Odyssey of the Mind team adapts to competing online
When the members of the Curtin Intermediate School Odyssey of the Mind team, which placed second in World Finals this year, met for a photo in front of their school recently, that was the first time they had all met face-to-face since the beginning of March, before schools in the state schools were shutdown due to the pandemic.
As the team from Curtin, coached by Spring Moore and Bret Southard, competed in Regionals on March 7, they did not expect that around 10 days later, schools would be shut down and there would be no opportunity to get team members together in person to practice for the world finals scheduled in May.
“They were lucky enough to be able to have their regional competition in person like normal,” said Moore. “Some regions weren’t even that lucky, but we were.”
The team placed first in regionals in their division and were headed to Nationals in Michigan. Then, the pandemic spread and travel was out of the question and so was gathering in groups.
“That was really the last time that the team was able to perform together,” Moore said. “We were (told) all of a sudden they’re not allowed to be together any more, so we were lucky we had that.”
Students participating in Odyssey of the Mind are given problems in specific categories which they are asked to solve in creative ways. After brainstorming, problem solving and creating a skit, the solutions to the problems are presented for judging at a live performance. This year, because of COVID-19, that was not possible at the National competition.
In order to compete in the world competition, the team used the video from their regional performance and sent that in instead of the live performance. But, there was the problem of the spontaneous portion of the event.
In the spontaneous portion of the competition, the teams are given a problem when they enter the room and then they have a certain amount of time to solve it. Teams can practice in order to prepare for the experience of solving problems spontaneously, but the actual problem is not revealed until they are there.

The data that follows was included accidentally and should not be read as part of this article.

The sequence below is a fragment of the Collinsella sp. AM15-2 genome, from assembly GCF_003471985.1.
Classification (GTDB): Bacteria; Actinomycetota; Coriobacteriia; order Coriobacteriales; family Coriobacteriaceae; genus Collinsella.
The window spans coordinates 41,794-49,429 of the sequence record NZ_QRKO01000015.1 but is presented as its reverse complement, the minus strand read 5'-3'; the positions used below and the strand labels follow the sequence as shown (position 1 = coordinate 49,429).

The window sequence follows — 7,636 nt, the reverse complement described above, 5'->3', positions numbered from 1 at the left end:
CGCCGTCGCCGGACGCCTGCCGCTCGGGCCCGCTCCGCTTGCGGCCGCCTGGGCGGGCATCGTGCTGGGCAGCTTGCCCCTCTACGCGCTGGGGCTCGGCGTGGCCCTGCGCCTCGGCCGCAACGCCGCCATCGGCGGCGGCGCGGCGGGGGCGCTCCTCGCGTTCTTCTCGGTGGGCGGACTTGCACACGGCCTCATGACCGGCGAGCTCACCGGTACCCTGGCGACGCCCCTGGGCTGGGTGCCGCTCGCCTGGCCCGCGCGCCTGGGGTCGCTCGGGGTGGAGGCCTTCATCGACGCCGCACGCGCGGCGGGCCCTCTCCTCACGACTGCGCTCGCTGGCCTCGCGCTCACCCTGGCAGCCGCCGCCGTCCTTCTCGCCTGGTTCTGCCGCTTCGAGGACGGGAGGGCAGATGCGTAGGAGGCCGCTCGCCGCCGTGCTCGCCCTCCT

For this year’s world competition, the spontaneous problems were given and solved virtually. The students also practiced virtually according to Moore.
“Obviously it has to be spontaneous, so you can’t prepare ahead of time,” she said. The Odyssey of the Mind officials had sent a link to her that could only be opened one time.
“So we have all the kids together on ZOOM. Everybody was ready and they told us what the format would be, how it would be a verbal problem and that sort of thing,” she explained.
The students had been practicing the procedure for working together, although apart, on the virtual platform.
“They went alphabetically by first name. We had practiced the way to respond so that they knew how to make it happen,” she shared.
“It’s not that they don’t know how to take turns, but they get excited. That way they knew how to listen to everyone else. So, we practiced that method and practiced it really, really hard,” she said.
When the time came, Moore and the other coach opened the link and everyone was signed on via ZOOM.
“We all read the problem and then we gave the kids a certain amount of time to think. Everyone had to be quiet and write their answers down and be ready to go. Then they all shared and collaboratively they decided which were their best answers,” she said.
In the midst of the unprecedented way of competing, Moore noted that the kids really seemed to gain an appreciation for how well they can collaborate when they are forced to do that.
“It’s hard for them sometimes in person, but this really forced them to think and listen. Overall every time we did a spontaneous, they come out of it very pleased with themselves,” she said.
“Feeling successful because they knew that they were working together and they knew that when they work together they were doing their best work,” she added.